Like all healthcare providers, rehabilitation therapists have had to adapt and adjust to the extraordinary challenges brought by the COVID-19 pandemic. These adaptations transcend immediate issues like COVID-related safety protocols and staffing concerns and have been largely concentrated on rapidly evolving therapy needs.
As a post-acute care leader, you must ensure that your staff is competent and flexible enough to meet these changes head on. This all starts with effective training.
Patient Preferences Shifting
We’re only now beginning to understand the full scope of how COVID-19 has changed the ways rehabilitation therapists interact with clients and provide the critical services so many rely on. The very means by which therapists deliver vital rehabilitation services has shifted in ways that appear to be lasting and permeate nearly every facet of care.
For example, many patients have become accustomed to virtual care models necessitated by the pandemic and want to continue things like virtual exercise and physical therapy regimens in the comfort of their own homes. This phenomenon is especially prevalent among the ever-growing population of elderly individuals who increasingly prefer to age in place.
And though the status of certain telehealth services components (like reimbursement and interstate restrictions) remains unclear after the temporary public health emergency declaration status expires, they continue to be immensely popular among many patients.
“We’re seeing that some patients really want virtual care,” explained Tiffany Shubert, PhD, PT, Senior Product Manager at Relias, during her recent Impact Nation session. She added, “They began seeing their doctors online because of COVID, and they want to keep it that way. But there are also portions of the older adult populations who want hybrid care models or only face to face visits. And we have to be able to address those needs and deliver care where our patients are.”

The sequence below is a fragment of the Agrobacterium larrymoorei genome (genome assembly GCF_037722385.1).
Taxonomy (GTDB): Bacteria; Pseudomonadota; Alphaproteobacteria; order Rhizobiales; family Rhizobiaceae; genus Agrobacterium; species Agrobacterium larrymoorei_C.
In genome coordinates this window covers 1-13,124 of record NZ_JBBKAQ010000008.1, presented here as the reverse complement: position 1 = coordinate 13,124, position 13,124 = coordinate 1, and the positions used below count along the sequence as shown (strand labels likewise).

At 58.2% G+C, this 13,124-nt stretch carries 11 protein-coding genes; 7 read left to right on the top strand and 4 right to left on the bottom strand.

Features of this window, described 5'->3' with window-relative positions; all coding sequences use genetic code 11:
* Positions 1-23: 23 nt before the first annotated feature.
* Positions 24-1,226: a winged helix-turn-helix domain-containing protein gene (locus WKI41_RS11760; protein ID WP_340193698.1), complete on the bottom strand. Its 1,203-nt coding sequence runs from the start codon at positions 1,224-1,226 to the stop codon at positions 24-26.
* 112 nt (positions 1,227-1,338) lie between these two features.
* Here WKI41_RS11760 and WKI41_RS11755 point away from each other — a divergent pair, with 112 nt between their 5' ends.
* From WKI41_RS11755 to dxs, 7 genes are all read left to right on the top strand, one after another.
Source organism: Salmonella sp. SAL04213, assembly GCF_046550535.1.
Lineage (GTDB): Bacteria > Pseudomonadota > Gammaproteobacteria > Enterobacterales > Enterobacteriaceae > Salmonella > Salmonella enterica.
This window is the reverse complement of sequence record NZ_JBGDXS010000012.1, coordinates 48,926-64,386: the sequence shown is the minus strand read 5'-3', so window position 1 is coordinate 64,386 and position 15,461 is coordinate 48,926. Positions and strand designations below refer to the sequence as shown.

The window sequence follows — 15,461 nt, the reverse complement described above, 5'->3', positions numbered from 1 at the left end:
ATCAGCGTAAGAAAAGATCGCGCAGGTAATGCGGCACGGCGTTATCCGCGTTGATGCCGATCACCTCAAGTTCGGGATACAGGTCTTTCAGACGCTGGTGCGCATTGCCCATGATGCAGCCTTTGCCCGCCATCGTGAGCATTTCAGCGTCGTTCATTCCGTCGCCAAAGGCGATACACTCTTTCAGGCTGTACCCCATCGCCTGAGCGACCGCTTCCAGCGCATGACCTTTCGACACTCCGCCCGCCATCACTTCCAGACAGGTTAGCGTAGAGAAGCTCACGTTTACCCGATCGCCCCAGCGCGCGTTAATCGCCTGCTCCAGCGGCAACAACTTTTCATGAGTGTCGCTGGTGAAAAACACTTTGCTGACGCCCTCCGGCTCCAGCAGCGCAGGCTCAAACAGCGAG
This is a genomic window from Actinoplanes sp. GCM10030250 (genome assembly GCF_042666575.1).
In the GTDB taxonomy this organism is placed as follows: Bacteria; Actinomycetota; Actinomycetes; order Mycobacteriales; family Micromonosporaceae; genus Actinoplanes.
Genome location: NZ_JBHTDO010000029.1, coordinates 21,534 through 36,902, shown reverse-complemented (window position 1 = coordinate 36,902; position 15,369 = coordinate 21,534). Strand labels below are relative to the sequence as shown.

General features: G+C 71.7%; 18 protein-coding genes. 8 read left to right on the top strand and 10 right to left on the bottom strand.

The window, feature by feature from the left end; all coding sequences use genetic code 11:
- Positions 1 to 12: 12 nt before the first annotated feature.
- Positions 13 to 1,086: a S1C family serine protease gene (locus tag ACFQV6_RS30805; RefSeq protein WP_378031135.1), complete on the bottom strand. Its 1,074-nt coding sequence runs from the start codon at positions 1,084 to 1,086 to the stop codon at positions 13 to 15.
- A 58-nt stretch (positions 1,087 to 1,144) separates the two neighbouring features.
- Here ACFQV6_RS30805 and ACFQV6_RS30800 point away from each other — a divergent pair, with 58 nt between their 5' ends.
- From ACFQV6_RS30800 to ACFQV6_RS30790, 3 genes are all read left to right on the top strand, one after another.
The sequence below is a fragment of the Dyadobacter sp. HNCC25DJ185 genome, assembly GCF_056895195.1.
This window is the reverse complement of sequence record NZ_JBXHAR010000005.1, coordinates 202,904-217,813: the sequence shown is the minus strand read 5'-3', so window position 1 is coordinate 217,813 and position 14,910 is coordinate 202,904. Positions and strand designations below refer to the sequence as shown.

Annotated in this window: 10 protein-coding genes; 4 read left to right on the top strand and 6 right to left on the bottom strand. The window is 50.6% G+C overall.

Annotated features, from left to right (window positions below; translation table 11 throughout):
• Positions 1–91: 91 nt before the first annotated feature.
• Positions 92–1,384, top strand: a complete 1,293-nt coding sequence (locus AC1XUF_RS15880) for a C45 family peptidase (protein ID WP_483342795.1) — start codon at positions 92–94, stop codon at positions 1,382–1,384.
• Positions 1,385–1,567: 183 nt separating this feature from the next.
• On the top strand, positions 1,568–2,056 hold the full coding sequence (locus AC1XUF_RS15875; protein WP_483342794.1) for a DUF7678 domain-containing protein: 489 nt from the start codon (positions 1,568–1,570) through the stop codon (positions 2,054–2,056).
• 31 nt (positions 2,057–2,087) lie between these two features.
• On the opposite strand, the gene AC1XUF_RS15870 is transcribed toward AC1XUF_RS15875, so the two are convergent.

As Shubert points out, the variety of care that patients demand continues to vary and shift. Continuing education and training efforts must be provided to ensure flexible staff competency as these changes persist. This means providing superior instructional content that is both easily accessible for your staff and affordable for your organization.
Evolving Patient Populations, Behaviors
Care delivery preferences aren’t the only areas that have undergone dramatic changes since the pandemic began. Skilled nursing facilities have begun to see patient populations not typical of these settings. Individuals with higher acuity and younger clients with mental health needs are now more common and require different skill sets for both staff and management in order to ensure the best possible patient outcomes.
Regardless of setting, these same patients have also begun to engage in ways many providers have not previously seen. Value-based care provisions hinge on outcomes, and positive outcomes depend on patients taking ownership of their therapy. Telehealth also makes information and education more accessible for patients so they can take more active roles in their health outcomes.